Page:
subsequent direct requests to verify the signature after each
       authentication request/response.  This process is desccribed in
       Section 8 of [OpenID].

   4.  The Relying Party redirects the end user's User-Agent to the OP
       with an OpenID Authentication request.  This occurs as stated in
       Section 10.3 of [RFC2616].

   5.  The OP authenticates the end user and establishes whether the end
       user will authenticate to, and share specific attributes with,
       the Relying Party.  For instance, the OP often asks the user what
       to do.  The manner in which the end user authenticates to their
       OP and any policies surrounding such authentication is out of
       scope of OpenID.

   6.  The OP redirects the end user's User-Agent back to the Relying
       Party with either an assertion that authentication is approved or
       a message that authentication failed.

   7.  The Relying Party verifies the information received from the OP
       including checking the Return URL, verifying the discovered
       information, checking the nonce, and verifying the signature by
       using either the shared key established during the association or
       by sending a direct request to the OP.

   When considering this flow in the context of SASL, we note that while
   the RP and the client both must change their code to implement this
   SASL mechanism, it is a design constraint that the OP behavior remain
   untouched, in order for implementations to interoperate with existing
   IdPs.  Hence, an analog flow that interfaces the three parties needs
   to be created.  In the analog, we note that unlike a web server, the
   SASL server already has some sort of session (probably a TCP
   connection) established with the client.  However, it may be
   necessary to redirect a SASL client to another application.  This
   will be discussed below.  By doing so, we externalize much of the
   authentiction from SASL.

   The steps are shown from below:

   1.   The Relying Party or SASL server advertises support for the SASL
        OpenID mechanism to the client.

   2.   The client initiates a SASL authentication and transmits the
        User-Supplied Identifier as its first response.  The SASL
        mechanism is client-first, and as explained in [RFC4422] the
        server will send an empty challenge if needed.

   3.   After normalizing the User-Supplied Identifier as discussed in
        [OpenID], the Relying Party performs discovery on it and
        establishes the OP Endpoint URL that the end user uses for

   4.   The Relying Party and the OP optionally establish an association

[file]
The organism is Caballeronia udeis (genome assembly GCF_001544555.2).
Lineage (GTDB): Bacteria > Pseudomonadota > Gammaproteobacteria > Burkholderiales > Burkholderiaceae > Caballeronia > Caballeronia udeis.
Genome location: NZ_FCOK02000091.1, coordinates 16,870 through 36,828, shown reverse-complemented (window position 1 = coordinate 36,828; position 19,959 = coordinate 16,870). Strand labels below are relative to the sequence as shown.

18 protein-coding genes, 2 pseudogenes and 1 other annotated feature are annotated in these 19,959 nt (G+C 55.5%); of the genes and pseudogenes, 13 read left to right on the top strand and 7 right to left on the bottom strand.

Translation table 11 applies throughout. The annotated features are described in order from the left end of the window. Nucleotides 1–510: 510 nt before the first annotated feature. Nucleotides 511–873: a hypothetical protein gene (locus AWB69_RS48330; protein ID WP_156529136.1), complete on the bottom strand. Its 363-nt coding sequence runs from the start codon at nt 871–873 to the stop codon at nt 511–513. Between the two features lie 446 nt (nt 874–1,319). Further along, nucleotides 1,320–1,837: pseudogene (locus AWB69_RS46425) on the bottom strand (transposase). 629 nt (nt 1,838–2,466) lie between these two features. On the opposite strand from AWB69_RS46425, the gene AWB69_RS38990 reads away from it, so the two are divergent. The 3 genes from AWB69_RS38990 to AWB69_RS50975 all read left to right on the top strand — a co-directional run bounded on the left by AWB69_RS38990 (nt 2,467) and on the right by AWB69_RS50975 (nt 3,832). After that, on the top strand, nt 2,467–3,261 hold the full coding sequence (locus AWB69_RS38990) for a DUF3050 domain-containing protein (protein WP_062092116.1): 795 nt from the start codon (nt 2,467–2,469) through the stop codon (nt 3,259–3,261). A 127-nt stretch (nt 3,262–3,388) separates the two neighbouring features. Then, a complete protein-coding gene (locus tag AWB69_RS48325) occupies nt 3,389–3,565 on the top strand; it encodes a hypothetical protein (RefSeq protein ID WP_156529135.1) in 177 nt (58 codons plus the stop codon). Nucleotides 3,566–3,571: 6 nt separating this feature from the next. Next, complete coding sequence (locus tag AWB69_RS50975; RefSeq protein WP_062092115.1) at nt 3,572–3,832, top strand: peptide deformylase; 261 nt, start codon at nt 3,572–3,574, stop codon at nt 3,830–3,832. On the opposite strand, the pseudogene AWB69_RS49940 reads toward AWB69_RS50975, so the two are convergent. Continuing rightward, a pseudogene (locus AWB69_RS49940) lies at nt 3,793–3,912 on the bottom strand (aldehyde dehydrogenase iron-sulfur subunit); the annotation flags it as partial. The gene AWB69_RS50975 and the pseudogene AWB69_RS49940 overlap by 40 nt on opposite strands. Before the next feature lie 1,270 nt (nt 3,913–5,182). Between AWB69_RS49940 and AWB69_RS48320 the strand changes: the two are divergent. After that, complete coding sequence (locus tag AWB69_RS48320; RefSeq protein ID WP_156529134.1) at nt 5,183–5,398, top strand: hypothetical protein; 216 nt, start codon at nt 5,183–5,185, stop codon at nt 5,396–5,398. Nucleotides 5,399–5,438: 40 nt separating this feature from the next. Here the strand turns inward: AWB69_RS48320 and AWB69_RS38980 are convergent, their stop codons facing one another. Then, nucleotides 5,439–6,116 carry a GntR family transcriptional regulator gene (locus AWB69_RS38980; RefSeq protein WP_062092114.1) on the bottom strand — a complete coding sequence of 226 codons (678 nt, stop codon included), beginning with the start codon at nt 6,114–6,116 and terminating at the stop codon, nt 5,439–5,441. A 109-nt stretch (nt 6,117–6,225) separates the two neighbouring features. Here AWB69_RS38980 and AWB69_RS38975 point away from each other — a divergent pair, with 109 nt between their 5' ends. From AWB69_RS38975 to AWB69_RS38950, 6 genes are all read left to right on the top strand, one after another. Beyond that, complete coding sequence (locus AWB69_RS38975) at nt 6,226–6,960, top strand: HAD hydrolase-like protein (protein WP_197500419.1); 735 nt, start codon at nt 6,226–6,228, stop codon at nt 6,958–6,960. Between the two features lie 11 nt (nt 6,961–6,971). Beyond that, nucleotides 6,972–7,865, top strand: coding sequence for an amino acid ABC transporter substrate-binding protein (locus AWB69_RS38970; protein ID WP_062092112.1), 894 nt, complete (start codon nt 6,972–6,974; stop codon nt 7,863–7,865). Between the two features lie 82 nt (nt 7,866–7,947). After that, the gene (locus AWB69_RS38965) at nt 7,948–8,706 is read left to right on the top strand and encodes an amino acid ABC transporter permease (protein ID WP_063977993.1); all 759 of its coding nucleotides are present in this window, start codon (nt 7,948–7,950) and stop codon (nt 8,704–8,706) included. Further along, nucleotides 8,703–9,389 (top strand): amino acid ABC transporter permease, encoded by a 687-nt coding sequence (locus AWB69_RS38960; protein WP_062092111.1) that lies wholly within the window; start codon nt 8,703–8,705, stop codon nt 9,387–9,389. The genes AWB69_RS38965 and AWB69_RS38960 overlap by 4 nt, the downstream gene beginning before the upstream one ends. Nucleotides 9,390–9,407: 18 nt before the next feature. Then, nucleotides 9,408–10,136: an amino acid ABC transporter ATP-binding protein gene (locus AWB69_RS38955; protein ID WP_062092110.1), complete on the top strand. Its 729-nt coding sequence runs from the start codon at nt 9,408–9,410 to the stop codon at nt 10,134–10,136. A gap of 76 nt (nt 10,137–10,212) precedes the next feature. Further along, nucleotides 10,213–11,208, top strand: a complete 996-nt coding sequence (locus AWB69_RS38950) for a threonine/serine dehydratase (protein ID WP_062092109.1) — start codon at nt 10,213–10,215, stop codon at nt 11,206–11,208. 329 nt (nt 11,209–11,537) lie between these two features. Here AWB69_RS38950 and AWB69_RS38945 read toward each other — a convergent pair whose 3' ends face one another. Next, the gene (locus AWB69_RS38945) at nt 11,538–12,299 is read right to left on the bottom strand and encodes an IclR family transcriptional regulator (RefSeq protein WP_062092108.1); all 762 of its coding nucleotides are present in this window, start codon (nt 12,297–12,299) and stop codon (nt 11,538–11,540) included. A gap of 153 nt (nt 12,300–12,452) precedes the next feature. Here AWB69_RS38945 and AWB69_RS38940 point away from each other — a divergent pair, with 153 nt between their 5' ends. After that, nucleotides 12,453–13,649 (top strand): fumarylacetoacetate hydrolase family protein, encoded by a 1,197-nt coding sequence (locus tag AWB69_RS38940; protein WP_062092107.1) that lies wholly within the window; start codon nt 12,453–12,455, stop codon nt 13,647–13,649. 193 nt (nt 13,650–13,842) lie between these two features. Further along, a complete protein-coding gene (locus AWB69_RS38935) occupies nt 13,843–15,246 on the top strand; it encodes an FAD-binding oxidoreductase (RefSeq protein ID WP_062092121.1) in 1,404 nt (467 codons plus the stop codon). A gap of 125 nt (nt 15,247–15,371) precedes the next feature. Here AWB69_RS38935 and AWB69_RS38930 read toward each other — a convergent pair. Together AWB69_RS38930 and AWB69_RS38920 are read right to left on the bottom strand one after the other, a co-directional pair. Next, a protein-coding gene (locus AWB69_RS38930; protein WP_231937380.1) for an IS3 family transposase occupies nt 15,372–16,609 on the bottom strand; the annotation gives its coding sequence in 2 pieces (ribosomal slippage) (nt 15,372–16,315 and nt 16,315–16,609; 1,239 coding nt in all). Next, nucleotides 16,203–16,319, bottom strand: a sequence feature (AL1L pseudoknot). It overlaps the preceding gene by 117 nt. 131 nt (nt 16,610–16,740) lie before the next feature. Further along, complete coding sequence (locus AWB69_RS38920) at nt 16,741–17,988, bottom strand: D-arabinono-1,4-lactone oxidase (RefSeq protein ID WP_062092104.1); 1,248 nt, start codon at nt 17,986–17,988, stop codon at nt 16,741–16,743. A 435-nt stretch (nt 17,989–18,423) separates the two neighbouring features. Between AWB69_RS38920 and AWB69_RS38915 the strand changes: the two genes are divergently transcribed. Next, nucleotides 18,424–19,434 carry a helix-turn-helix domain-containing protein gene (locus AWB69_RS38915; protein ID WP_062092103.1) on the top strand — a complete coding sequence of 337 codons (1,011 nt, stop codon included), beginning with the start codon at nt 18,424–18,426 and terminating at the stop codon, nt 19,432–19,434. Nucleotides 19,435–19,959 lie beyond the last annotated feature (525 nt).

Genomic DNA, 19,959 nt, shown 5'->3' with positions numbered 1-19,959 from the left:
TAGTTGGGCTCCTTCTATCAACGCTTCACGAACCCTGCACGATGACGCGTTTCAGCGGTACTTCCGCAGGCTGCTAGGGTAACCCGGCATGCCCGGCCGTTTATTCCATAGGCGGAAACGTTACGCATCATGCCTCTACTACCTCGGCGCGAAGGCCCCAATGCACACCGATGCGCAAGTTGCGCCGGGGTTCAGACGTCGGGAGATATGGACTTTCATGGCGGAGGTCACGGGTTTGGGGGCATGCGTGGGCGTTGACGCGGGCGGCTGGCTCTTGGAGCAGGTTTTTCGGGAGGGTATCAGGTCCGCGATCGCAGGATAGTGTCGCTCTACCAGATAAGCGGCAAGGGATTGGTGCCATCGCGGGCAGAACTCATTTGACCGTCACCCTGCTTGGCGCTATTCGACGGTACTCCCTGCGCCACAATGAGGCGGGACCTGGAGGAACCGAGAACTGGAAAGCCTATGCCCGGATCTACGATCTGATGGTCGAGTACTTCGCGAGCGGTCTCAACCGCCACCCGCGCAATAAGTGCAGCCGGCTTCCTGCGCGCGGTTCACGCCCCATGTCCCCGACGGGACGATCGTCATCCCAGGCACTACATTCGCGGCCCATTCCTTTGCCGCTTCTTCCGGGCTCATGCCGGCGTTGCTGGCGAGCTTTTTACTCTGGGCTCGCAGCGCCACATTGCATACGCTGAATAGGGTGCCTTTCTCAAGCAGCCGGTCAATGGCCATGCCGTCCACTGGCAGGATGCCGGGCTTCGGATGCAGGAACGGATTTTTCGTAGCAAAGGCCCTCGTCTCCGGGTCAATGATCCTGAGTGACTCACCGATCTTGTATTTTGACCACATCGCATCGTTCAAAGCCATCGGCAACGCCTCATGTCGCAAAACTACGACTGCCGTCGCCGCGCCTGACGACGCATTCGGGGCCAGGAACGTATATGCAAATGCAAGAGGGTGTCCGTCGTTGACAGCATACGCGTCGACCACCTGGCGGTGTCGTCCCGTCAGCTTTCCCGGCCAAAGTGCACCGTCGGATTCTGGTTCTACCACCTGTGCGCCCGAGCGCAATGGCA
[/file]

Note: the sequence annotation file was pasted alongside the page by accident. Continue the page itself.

-- a shared secret established using Diffie-Hellman Key
        Exchange.  The OP uses an association to sign subsequent
        messages and the Relying Party to verify those messages; this
        removes the need for subsequent direct requests to verify the
        signature after each authentication request/response.

   5.   The Relying Party transmits an authentication request to the OP
        to obtain an assertion in the form of an indirect request.
        These messages are passed through the client rather than
        directly between the RP and the OP.  OpenID defines two methods
        for indirect communication, namely HTTP redirects and HTML form
        submission.  Both mechanisms are not directly applicable for
        usage with SASL.  To ensure that a standard OpenID 2.0 capable
        OP can be used a new method is defined in this document that
        requires the OpenID message content to be encoded using a
        Universal Resource Idenitifier (URI).  [RFC3986]

   6.   The SASL client now sends an response consisting of "=", to
        indicate that authentication continues via the normal OpenID

   7.   At this point the client application MUST construct a URL
        containing the content received in the previous message from the
        RP.  This URL is transmitted to the OP either by the SASL client
        application or an appropriate handler, such as a browser.

   8.   Next the client optionally authenticates to the OP and then
        approves or disapproves authentication to the Relying Party.
        The manner in which the end user is authenticated to their
        respective OP and any policies surrounding such authentication
        is out of scope of OpenID and and hence also out of scope for
        this specification.  This step happens out of band from SASL.

   9.   The OP will convey information about the success or failure of
        the authentication phase back to the RP, again using an indirect